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[Looking for] Copper Caster


#1

I would like to have a cuff bracelet cast in copper, but so far have
not been able to find a caster in the NYC area who supplies castings
in copper. Can anyone recommend a local supplier - or anywhere else
who will work with copper? Thanks for your help, Penny B.


#2

Hi Penny,

Is there a reason it has to be cast? If you describe the item you’re
looking for to a metalsmith, s/he may be able to fabricate/forge it
for you. Just a thought.

Dave


#3

Most casters will not cast in copper for a number of reasons… the
first being that they have very little experience doing it… the
other is that copper does not lend itself well to the casting
process with standard machinery… We cast a fair amount of bracelets
in Jewelers bronze ( silicone bronze) which has kind of an darker 18k
color when it is polished . If you would like your bracelets cast in
this material, we could help you out. We also cast in gold, silver
and pewter ( different process ) as well as finishing. Best wishes,
Daniel Grandi Please contact us off list at sales@racecarjewelry.com


#4

Hi Penelope, I have done copper casting with good results. It
requires a lot of heat and also a high temp investment. Not seeing
the piece, I cannot give you any particulars. I would be glad to help
you if you can’t find anyone in NY. My shop is in Brunswick, Maine.
Email me offline at @John_A_Henkel to discuss further. John, J.A.Henkel
Co.,Inc., Moldmaking Casting Finishing


#5

Daniel I have run into the comments about copper being difficult to
cast a number of times. It is only laziness that has kept me from
about learning why it is difficult to cast. Time to begin learning.
Why is copper difficult to cast? You mentioned a number of reasons.
What are they? I am doing some metal sculptures (best term) of
Pitcher Plants out of sheet copper; Jack in the Pulpits will be
coming soon. Some aspects of some of the species would be much
easier to do if I could cast them. Comments?

Bill


#6

I don’t cast metal for others but I have seen copper sucessfully
cast using a platnum caster. That is the type that is vertical
rather than horizontal. It takes off very fast and throws the
copper in well.

Pauline


#7

Bill One reason is that copper is not very fluid when molten. Second
if you do not keep oxygen away from it when melting you will make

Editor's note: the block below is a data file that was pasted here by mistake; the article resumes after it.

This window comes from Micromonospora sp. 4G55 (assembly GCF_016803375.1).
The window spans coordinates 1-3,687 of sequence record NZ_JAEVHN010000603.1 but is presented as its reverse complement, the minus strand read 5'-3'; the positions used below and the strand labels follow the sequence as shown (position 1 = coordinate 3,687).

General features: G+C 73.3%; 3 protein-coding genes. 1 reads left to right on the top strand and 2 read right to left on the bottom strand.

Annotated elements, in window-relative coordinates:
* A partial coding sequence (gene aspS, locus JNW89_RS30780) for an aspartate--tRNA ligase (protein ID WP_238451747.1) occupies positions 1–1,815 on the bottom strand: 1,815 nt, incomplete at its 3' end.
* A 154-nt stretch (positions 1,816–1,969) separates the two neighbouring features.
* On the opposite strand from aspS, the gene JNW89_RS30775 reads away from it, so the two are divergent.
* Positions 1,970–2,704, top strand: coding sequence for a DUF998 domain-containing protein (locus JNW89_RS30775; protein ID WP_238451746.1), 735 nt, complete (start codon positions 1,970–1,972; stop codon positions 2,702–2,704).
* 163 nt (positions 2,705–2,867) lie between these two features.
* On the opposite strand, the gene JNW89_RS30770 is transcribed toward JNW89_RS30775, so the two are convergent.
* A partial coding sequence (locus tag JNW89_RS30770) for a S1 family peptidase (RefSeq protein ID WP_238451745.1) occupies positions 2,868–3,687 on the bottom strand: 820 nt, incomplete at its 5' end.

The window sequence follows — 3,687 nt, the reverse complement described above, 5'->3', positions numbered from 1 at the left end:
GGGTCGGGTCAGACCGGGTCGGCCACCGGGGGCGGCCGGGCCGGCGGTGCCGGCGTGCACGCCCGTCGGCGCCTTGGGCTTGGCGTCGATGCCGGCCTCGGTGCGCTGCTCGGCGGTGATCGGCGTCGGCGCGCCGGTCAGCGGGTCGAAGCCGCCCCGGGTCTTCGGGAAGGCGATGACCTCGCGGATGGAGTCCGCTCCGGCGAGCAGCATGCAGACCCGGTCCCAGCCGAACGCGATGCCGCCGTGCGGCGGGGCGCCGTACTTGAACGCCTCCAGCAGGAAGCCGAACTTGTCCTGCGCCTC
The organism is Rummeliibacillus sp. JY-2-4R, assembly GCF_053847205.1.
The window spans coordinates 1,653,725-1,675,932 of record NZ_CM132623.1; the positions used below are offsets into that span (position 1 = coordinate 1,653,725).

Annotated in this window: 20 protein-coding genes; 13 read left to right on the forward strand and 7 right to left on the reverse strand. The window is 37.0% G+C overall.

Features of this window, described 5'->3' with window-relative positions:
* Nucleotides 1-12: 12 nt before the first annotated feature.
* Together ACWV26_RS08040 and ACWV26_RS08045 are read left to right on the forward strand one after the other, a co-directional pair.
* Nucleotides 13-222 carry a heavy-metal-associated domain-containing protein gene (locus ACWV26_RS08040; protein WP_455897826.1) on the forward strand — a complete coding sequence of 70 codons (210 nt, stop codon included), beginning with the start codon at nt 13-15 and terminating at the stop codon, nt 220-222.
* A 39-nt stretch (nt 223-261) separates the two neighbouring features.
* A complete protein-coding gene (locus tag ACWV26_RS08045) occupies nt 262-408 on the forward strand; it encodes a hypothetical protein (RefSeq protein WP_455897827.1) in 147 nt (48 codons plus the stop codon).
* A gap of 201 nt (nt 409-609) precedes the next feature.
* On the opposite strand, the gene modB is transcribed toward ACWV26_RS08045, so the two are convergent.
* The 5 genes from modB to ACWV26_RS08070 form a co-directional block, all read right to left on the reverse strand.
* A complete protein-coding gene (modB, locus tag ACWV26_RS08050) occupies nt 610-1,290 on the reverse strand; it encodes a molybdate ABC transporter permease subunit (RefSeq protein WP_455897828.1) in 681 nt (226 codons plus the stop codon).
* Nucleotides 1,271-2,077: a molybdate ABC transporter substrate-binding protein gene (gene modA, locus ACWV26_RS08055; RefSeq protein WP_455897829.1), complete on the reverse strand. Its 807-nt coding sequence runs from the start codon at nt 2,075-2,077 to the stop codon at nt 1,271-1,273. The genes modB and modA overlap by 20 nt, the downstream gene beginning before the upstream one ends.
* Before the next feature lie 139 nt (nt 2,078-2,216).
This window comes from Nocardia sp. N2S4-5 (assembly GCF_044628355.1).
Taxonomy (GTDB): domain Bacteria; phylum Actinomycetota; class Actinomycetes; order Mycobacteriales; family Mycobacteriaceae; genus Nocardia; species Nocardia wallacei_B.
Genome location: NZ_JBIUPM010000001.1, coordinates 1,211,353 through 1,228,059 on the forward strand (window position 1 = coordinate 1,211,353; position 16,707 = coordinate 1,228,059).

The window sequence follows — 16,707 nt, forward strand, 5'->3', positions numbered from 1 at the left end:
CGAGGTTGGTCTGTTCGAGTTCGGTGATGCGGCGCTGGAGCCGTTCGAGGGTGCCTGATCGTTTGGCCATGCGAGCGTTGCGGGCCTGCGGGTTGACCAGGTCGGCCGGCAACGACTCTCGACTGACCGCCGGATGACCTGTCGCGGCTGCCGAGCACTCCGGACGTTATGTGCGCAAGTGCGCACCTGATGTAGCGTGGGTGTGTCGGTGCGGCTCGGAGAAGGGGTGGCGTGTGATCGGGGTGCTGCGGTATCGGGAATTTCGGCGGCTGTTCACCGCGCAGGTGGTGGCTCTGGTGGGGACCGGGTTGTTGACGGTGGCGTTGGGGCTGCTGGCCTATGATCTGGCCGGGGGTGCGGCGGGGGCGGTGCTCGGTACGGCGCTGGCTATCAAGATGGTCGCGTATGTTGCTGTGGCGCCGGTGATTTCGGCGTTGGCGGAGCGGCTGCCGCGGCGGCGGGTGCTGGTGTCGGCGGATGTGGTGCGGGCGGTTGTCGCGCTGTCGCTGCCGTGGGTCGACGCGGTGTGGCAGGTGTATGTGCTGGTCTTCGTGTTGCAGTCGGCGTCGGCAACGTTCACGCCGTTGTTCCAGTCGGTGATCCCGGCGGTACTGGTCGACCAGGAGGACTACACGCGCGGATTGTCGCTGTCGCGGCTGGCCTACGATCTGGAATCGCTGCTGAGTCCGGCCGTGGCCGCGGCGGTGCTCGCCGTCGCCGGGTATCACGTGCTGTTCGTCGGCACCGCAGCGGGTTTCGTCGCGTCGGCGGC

lots of insoluble copper oxides that make it even less fluid.
Thirdly all pure metals are difficult to cast due to the fact that
they transition from liquid to solid instantaneously with no
intermediate slushy state. As the metal cools in the mold it shrinks
and if there is no slushy stage you tend to get significant
shrinkage porosity. This is because the casting can’t draw metal
from the sprues and runners to fill the shrinkage. One way around
this is to use sprues that are larger than the casting so that the
casting will solidify before the sprue.

That being said you can cast it but it will require attention to

all the details and most likely much trial and error to get your
process right.

Jim


@James_Binnion
James Binnion Metal Arts
360-756-6550


#8

Jim thank you! It all makes sense. Now to speculate. Would I want to
use a “platinum” investment instead of regular investment? What
would I want the flask temperature to be when casting? For example
use a 15dwt man’s nugget ring. Any screwups would not likely show in
this case!

Bill


#9
 Daniel I have run into the comments about copper being difficult
to cast a number of times. It is only laziness that has kept me
from about learning why it is difficult to cast. Time to begin
learning. Why is copper difficult to cast? You mentioned a number
of reasons. What are they? I am doing some metal sculptures (best
term) of Pitcher Plants out of sheet copper; Jack in the Pulpits
will be coming soon. Some aspects of some of the species would be
much easier to do if I could cast them. Comments?  

Hi Bill, Copper requires higher heat as just one criteria… The
metal does not flow well. It can be cast, but requires
experimentation with the piece so there would be some losses … I
would suggest sand casting at an artists foundry such as the paul
king foundry ( do an internet search as i don’t have the address)
particularly if your designs are somewhat on the larger side… Hope
this helps. Daniel Grandi

We do casting, finishing,soldering, cnc, stamping etc… for people
in the trade